Seeking to ease funding strains after the Baoshang collapse and to unfreeze the financial channels in the banking sector, the PBOC has been injecting cash into the financial system to soothe credit risk concerns in smaller banks following the seizure of Baoshang Bank, which sent shockwaves through China’s markets.

Also helping drive the rate lower is China’s move to allow brokerages to issue more debt, said ANZ Bank’s Zhaopeng Xing, quoted by Bloomberg. As a result, at least five brokerages had their short-term debt quotas increased by the People’s Bank of China in recent days, according to filings.

The improved access to shorter-term debt will cut costs for brokerages compared with alternative funding sources such as bond issuance. The flipside, of course, is that the lower overnight funding rates drop, the greater the investor skepticism that China’s massive, $40 trillion financial system is doing ok, especially since the last time overnight funding rates were this low, the near-collapse of the global financial system was still fresh and the S&P was trading in the triple-digits.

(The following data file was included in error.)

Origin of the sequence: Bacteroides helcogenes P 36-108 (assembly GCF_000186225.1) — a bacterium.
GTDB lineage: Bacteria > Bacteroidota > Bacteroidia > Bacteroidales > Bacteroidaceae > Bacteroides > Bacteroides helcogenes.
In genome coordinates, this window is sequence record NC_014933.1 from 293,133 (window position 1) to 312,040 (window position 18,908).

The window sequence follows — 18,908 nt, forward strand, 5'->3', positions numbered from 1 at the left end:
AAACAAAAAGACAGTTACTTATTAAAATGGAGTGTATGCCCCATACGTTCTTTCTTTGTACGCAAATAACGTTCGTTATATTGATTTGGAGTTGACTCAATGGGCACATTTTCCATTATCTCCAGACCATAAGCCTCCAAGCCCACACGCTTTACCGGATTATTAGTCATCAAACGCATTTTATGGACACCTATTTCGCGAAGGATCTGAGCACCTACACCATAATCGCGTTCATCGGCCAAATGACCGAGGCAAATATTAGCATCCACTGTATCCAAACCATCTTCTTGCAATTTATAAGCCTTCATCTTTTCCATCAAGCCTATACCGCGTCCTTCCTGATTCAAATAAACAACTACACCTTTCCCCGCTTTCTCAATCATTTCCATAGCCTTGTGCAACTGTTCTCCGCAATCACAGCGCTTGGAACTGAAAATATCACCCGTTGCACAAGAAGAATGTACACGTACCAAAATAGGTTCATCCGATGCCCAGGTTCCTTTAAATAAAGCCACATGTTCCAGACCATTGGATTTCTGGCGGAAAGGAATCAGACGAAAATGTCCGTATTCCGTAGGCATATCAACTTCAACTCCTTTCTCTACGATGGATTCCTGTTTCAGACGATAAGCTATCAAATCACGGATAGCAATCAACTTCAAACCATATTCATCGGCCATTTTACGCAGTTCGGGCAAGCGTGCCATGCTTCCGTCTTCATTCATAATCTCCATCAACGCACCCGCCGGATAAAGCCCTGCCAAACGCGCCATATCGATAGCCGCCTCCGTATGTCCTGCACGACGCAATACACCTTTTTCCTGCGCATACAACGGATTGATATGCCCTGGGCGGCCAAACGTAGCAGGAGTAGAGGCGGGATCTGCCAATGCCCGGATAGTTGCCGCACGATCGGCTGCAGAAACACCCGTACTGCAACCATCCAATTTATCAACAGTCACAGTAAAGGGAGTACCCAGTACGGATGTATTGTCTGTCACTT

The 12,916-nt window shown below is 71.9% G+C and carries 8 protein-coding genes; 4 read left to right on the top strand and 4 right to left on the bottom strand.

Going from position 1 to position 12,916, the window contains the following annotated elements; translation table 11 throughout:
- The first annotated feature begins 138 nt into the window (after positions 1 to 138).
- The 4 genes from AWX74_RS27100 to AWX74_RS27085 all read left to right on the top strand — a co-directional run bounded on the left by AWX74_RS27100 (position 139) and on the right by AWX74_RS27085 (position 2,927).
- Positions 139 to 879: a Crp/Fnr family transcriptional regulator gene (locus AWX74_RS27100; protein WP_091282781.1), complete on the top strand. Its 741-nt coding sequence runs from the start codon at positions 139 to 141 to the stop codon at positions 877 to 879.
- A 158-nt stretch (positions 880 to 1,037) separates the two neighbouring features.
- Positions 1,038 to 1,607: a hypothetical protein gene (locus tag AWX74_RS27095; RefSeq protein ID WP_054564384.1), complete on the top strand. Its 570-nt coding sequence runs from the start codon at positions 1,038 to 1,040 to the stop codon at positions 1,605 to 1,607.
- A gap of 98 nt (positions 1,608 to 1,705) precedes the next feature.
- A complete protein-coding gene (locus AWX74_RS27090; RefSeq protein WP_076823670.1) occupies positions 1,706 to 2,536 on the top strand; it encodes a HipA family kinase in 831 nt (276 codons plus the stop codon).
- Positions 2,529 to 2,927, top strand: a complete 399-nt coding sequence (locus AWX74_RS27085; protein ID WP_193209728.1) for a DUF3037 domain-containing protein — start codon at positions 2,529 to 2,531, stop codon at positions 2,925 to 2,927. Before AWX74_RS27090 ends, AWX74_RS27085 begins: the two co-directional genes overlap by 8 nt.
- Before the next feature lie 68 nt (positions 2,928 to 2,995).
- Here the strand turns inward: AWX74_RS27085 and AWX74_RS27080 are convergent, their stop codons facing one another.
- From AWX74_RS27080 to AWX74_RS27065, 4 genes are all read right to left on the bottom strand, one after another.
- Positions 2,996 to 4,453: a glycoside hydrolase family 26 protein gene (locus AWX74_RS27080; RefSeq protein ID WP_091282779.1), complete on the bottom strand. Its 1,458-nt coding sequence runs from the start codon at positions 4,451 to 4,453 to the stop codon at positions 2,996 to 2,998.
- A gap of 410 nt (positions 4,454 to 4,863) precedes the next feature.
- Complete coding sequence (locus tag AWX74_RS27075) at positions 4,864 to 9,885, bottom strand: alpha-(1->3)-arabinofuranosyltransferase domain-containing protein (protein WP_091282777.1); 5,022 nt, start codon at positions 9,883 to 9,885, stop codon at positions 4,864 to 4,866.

Commenting on the ongoing collapse in SHIBOR, Commodore Research wrote overnight that “low SHIBOR lending rates are supposed to be supportive and accommodative in nature — but rates are now at the lowest level seen this decade and  are very likely an indication that China is facing significant banking stress at the moment. It is extremely rare for the overnight SHIBOR lending rate to be set as low as 1.00%. This previously had not all been seen this decade, and the last time it occurred was during the financial crisis in 2008 – 2009.”

Meanwhile, as the world’s biggest financial time bomb ticks ever louder, traders and analysts are blissfully oblivious, focusing instead on central banks admitting that the recession is imminent and trying to spin how a world war with Iran would be bullish for stocks.